Facebook loses Snopes as a fact-checker

Mark Zuckerberg

Christophe Morin/IP3 / Getty Images

Snopes said Friday that it won’t be renewing its fact-checking partnership with Facebook, which kicked off at the end of 2016 to help curb the spread of misinformation. 

“At this time we are evaluating the ramifications and costs of providing third-party fact-checking services, and we want to determine with certainty that our efforts to aid any particular platform are a net positive for our online community, publication and staff,” Snopes said in a post on its site.

The fact-checking platform said it hasn’t ruled out working with Facebook in the future, and hopes to continue to discuss ways to combat misinformation. Snopes also said it hopes Facebook CEO Mark Zuckerberg meets with fact checkers following his 2019 resolution to “host a series of public discussions about the future of technology in society.”

Facebook has faced scrutiny for not taking more action against fake news and misinformation, including interference by Russian trolls during the 2016 US presidential election. Last year, the social network landed in hot water after it was revealed that Cambridge Analytica, a digital consultancy linked to the Trump presidential campaign, improperly accessed data from as many as 87 million Facebook users.

“We value the work that Snopes has done, and respect their decision as an independent business,” a Facebook spokesperson said. “Fighting misinformation takes a multi-pronged approach from across the industry. We are committed to fighting this through many tactics, and the work that third-party fact-checkers do is a valued and important piece of this effort.”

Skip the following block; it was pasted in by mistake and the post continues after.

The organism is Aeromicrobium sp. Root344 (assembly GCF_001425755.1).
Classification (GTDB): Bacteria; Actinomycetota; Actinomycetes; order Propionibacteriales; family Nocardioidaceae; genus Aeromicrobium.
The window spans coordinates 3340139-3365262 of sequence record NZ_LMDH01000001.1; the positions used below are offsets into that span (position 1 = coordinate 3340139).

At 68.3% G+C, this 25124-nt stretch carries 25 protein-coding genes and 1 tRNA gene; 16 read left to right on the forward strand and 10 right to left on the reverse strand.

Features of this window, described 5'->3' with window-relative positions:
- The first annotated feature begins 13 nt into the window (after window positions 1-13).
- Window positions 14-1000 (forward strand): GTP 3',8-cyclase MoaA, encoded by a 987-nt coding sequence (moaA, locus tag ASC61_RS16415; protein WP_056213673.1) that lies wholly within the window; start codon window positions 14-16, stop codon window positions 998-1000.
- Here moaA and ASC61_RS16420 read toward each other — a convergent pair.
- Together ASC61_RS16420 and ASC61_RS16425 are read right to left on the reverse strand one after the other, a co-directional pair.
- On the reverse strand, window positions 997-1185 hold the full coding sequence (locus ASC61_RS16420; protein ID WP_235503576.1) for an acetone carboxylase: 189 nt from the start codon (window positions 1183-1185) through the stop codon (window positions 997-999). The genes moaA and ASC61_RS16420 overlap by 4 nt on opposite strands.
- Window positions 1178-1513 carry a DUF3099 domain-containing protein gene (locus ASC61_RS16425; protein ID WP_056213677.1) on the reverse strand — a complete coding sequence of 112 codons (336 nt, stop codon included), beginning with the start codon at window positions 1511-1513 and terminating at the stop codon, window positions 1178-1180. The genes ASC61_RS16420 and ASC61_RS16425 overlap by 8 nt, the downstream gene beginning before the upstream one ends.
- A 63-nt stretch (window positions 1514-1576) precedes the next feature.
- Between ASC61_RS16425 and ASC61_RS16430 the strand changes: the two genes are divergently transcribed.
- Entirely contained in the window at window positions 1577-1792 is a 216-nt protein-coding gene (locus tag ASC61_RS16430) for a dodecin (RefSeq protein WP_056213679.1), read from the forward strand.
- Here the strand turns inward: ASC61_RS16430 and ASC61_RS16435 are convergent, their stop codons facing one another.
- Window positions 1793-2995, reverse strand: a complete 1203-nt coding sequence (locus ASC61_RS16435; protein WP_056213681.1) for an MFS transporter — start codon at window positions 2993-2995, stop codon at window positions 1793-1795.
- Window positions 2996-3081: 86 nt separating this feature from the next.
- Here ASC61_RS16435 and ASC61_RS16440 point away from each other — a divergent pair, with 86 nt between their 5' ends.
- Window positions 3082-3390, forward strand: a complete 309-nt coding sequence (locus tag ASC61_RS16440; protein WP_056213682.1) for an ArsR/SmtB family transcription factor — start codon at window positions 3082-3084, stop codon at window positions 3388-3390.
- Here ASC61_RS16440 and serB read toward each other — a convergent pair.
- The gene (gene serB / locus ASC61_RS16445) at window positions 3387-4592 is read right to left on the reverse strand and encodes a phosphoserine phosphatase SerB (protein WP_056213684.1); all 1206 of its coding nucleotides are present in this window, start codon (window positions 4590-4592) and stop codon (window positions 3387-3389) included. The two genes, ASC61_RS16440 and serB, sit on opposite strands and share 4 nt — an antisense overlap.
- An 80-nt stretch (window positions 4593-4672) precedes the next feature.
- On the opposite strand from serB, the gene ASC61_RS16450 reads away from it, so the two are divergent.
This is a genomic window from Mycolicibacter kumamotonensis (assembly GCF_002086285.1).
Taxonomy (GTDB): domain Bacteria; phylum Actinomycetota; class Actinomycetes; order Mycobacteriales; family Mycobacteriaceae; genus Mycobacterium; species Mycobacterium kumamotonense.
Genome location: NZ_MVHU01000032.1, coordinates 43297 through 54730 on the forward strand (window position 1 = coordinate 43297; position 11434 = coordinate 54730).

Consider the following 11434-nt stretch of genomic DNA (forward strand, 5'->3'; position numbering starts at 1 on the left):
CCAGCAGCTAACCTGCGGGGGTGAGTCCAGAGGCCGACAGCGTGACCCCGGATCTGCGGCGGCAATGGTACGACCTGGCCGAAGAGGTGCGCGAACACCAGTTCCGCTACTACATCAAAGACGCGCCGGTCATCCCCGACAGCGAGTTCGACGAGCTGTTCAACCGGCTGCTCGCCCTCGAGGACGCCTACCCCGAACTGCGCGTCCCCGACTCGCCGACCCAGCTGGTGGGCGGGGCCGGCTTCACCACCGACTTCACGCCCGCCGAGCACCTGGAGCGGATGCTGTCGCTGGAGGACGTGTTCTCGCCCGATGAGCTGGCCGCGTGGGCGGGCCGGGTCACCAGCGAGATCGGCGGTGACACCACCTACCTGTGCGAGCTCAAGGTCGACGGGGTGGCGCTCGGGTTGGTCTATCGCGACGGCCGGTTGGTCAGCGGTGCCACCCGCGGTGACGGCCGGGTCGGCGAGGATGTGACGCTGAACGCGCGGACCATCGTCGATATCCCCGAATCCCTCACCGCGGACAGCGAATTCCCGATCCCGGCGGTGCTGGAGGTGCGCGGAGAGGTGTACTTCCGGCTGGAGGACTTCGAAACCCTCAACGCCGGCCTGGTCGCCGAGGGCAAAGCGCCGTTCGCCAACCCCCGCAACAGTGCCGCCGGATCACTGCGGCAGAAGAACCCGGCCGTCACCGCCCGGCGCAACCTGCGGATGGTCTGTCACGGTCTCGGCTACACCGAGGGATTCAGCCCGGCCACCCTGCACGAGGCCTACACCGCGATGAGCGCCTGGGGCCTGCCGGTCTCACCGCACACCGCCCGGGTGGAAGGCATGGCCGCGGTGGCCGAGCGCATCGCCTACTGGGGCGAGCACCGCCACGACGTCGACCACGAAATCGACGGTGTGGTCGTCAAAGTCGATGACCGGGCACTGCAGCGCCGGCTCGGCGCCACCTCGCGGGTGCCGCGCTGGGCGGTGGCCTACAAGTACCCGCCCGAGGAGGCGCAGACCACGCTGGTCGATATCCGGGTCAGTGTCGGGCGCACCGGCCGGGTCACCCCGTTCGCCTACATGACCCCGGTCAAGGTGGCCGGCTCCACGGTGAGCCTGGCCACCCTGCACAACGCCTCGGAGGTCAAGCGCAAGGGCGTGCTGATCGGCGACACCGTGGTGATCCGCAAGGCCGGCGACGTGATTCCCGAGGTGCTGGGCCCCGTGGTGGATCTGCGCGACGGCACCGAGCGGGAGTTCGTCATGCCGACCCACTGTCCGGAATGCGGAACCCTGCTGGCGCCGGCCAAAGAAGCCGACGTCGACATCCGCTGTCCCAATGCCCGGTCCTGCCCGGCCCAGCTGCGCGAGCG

Facebook says it has relationships with 34 fact-checking partners around the world for content in 16 languages, and it plans to add new partners and languages this year.

Snopes didn’t receive financial compensation when it first joined Facebook’s fact-checking effort, but later accepted Facebook’s offer for payment, it said. 

“Forgoing an economic opportunity is not a decision that we or any other journalistic enterprise can take lightly in the current publishing landscape,” Snopes’ post reads. “A change like this means that we have less money to invest in our publication – and we will need to adapt to make up for it.”

Cambridge Analytica: Everything you need to know about Facebook’s data mining scandal.

Infowars and Silicon Valley: Everything you need to know about the tech industry’s free speech debate.

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